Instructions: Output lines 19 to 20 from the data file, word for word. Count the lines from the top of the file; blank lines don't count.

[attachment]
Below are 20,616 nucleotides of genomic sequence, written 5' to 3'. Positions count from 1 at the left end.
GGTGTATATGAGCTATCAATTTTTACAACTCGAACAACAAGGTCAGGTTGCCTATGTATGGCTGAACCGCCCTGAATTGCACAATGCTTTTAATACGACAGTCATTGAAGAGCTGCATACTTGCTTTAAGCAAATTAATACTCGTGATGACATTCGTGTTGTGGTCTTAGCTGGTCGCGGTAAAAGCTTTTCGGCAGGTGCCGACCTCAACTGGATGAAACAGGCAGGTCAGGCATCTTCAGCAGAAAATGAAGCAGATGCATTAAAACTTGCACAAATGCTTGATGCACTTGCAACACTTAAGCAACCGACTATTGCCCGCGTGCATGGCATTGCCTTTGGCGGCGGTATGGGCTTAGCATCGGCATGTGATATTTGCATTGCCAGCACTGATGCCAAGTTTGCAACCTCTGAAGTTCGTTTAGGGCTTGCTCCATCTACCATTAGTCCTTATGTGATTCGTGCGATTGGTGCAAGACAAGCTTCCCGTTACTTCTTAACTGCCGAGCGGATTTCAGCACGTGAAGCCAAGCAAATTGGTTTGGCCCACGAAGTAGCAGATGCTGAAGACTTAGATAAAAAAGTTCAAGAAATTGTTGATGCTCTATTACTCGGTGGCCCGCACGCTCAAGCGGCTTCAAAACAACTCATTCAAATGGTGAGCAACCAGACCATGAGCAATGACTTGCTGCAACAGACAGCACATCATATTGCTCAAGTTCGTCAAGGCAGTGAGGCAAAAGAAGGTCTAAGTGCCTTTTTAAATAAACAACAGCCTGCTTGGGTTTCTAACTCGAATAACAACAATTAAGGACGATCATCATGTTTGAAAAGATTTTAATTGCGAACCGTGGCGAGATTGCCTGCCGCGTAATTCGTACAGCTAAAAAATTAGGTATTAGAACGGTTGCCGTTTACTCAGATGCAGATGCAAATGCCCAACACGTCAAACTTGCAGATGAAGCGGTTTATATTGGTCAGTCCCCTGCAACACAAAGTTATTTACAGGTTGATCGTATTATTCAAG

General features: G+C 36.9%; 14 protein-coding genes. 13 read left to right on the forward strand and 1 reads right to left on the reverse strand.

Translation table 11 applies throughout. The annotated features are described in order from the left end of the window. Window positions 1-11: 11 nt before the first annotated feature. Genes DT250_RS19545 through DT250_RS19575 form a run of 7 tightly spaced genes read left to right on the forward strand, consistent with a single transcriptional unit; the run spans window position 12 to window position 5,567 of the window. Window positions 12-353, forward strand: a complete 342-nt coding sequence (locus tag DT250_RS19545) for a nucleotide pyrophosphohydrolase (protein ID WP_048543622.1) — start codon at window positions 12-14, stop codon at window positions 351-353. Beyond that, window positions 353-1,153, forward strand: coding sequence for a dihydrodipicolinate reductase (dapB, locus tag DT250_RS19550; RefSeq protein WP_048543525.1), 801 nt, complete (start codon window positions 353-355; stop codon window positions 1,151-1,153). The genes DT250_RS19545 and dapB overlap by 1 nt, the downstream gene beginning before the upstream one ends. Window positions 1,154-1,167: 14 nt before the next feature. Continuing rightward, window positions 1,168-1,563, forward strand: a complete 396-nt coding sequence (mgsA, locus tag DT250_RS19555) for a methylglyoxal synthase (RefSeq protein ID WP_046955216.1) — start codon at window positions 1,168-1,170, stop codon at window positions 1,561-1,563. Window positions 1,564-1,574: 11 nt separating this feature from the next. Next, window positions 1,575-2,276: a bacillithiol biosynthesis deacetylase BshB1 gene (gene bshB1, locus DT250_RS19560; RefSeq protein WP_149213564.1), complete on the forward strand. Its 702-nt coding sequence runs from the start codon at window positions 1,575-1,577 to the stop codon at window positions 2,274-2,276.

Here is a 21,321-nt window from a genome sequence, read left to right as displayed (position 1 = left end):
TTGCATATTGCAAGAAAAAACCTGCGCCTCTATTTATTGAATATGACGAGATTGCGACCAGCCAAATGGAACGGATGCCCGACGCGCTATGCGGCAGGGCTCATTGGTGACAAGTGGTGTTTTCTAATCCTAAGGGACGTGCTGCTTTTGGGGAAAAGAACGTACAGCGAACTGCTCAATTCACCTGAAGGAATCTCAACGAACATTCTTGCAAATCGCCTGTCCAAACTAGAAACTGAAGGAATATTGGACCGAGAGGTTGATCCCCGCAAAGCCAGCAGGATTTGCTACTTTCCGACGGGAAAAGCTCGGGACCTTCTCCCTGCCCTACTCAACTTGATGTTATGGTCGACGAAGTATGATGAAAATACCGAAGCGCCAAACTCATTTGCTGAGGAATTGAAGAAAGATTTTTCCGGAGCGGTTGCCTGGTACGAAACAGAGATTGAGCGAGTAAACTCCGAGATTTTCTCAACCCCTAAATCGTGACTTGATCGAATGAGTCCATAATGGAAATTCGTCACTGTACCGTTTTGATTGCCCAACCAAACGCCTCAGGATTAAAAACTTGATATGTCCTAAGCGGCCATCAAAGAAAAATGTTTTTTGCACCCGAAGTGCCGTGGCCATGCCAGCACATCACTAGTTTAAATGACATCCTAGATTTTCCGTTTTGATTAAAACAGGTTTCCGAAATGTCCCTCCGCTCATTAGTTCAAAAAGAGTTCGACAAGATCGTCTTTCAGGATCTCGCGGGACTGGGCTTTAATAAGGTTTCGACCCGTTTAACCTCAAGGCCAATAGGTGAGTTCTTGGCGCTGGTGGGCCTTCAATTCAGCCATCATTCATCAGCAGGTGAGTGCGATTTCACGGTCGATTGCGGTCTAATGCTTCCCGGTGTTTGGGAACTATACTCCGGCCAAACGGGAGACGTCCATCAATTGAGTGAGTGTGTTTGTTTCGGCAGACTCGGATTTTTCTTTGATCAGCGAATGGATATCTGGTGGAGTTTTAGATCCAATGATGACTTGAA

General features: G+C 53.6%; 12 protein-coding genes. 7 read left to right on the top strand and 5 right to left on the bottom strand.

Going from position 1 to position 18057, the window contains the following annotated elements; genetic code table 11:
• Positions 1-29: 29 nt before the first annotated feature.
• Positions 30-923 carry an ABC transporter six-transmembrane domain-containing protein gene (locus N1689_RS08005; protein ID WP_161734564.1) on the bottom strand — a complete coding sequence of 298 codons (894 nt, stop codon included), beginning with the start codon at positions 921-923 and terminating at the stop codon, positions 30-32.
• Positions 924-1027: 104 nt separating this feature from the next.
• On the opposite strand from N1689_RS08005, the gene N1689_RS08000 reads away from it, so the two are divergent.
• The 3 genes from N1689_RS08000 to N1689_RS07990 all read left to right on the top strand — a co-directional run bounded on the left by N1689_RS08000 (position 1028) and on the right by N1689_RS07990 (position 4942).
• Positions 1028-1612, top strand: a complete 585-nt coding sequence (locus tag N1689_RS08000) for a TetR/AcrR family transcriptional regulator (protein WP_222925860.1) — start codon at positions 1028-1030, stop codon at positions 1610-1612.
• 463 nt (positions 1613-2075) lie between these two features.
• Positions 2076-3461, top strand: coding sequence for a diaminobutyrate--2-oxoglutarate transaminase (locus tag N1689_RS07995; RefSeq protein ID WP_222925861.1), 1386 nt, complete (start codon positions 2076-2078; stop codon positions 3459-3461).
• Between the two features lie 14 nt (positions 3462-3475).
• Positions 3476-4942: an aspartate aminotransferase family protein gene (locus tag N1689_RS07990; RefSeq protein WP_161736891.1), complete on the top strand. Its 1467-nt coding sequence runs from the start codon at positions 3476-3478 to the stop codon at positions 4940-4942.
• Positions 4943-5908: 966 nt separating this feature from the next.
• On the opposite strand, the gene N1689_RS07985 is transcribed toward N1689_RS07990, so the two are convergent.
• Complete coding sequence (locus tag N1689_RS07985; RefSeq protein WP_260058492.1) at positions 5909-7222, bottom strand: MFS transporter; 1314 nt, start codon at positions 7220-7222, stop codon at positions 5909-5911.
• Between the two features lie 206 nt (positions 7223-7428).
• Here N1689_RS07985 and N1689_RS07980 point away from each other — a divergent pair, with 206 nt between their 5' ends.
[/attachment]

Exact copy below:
• Positions 4943-5908: 966 nt separating this feature from the next.
• On the opposite strand, the gene N1689_RS07985 is transcribed toward N1689_RS07990, so the two are convergent.